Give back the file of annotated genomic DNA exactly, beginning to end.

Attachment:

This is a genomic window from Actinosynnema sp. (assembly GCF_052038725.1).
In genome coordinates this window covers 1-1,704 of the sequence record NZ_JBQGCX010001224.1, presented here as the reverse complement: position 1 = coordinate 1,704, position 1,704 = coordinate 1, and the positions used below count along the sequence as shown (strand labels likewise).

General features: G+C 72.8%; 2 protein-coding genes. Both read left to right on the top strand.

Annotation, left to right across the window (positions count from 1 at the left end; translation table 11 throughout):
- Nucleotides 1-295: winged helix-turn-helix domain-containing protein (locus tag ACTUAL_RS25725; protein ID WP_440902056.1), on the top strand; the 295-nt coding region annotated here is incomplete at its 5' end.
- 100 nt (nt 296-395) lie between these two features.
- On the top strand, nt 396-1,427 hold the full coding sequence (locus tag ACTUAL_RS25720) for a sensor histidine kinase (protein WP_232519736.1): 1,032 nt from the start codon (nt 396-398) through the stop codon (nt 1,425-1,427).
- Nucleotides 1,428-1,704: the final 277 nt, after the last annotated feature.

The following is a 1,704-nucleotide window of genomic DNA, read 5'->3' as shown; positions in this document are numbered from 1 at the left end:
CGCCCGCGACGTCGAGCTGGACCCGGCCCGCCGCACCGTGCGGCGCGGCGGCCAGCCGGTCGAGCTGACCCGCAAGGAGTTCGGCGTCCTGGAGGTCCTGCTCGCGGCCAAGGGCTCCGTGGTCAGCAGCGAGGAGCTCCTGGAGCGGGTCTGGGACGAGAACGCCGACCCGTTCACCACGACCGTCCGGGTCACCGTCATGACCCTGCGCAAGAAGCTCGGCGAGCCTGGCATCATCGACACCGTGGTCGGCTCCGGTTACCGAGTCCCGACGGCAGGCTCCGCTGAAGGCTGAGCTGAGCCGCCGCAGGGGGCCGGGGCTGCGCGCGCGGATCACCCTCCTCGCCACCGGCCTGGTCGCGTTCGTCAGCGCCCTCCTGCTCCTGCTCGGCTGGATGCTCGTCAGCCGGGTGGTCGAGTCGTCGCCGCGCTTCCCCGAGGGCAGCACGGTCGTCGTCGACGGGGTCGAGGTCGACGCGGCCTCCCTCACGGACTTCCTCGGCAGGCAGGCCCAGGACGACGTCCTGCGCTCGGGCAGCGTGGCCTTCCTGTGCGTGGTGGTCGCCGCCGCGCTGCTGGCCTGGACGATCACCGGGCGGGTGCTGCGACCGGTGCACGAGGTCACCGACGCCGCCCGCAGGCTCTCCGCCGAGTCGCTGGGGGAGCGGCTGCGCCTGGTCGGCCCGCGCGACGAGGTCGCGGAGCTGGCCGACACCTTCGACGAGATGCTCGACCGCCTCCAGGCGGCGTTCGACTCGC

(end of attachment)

This is a genomic window from Actinosynnema sp. (assembly GCF_052038725.1).
In genome coordinates this window covers 1-1,704 of the sequence record NZ_JBQGCX010001224.1, presented here as the reverse complement: position 1 = coordinate 1,704, position 1,704 = coordinate 1, and the positions used below count along the sequence as shown (strand labels likewise).

General features: G+C 72.8%; 2 protein-coding genes. Both read left to right on the top strand.

Annotation, left to right across the window (positions count from 1 at the left end; translation table 11 throughout):
- Nucleotides 1-295: winged helix-turn-helix domain-containing protein (locus tag ACTUAL_RS25725; protein ID WP_440902056.1), on the top strand; the 295-nt coding region annotated here is incomplete at its 5' end.
- 100 nt (nt 296-395) lie between these two features.
- On the top strand, nt 396-1,427 hold the full coding sequence (locus tag ACTUAL_RS25720) for a sensor histidine kinase (protein WP_232519736.1): 1,032 nt from the start codon (nt 396-398) through the stop codon (nt 1,425-1,427).
- Nucleotides 1,428-1,704: the final 277 nt, after the last annotated feature.

The following is a 1,704-nucleotide window of genomic DNA, read 5'->3' as shown; positions in this document are numbered from 1 at the left end:
CGCCCGCGACGTCGAGCTGGACCCGGCCCGCCGCACCGTGCGGCGCGGCGGCCAGCCGGTCGAGCTGACCCGCAAGGAGTTCGGCGTCCTGGAGGTCCTGCTCGCGGCCAAGGGCTCCGTGGTCAGCAGCGAGGAGCTCCTGGAGCGGGTCTGGGACGAGAACGCCGACCCGTTCACCACGACCGTCCGGGTCACCGTCATGACCCTGCGCAAGAAGCTCGGCGAGCCTGGCATCATCGACACCGTGGTCGGCTCCGGTTACCGAGTCCCGACGGCAGGCTCCGCTGAAGGCTGAGCTGAGCCGCCGCAGGGGGCCGGGGCTGCGCGCGCGGATCACCCTCCTCGCCACCGGCCTGGTCGCGTTCGTCAGCGCCCTCCTGCTCCTGCTCGGCTGGATGCTCGTCAGCCGGGTGGTCGAGTCGTCGCCGCGCTTCCCCGAGGGCAGCACGGTCGTCGTCGACGGGGTCGAGGTCGACGCGGCCTCCCTCACGGACTTCCTCGGCAGGCAGGCCCAGGACGACGTCCTGCGCTCGGGCAGCGTGGCCTTCCTGTGCGTGGTGGTCGCCGCCGCGCTGCTGGCCTGGACGATCACCGGGCGGGTGCTGCGACCGGTGCACGAGGTCACCGACGCCGCCCGCAGGCTCTCCGCCGAGTCGCTGGGGGAGCGGCTGCGCCTGGTCGGCCCGCGCGACGAGGTCGCGGAGCTGGCCGACACCTTCGACGAGATGCTCGACCGCCTCCAGGCGGCGTTCGACTCGC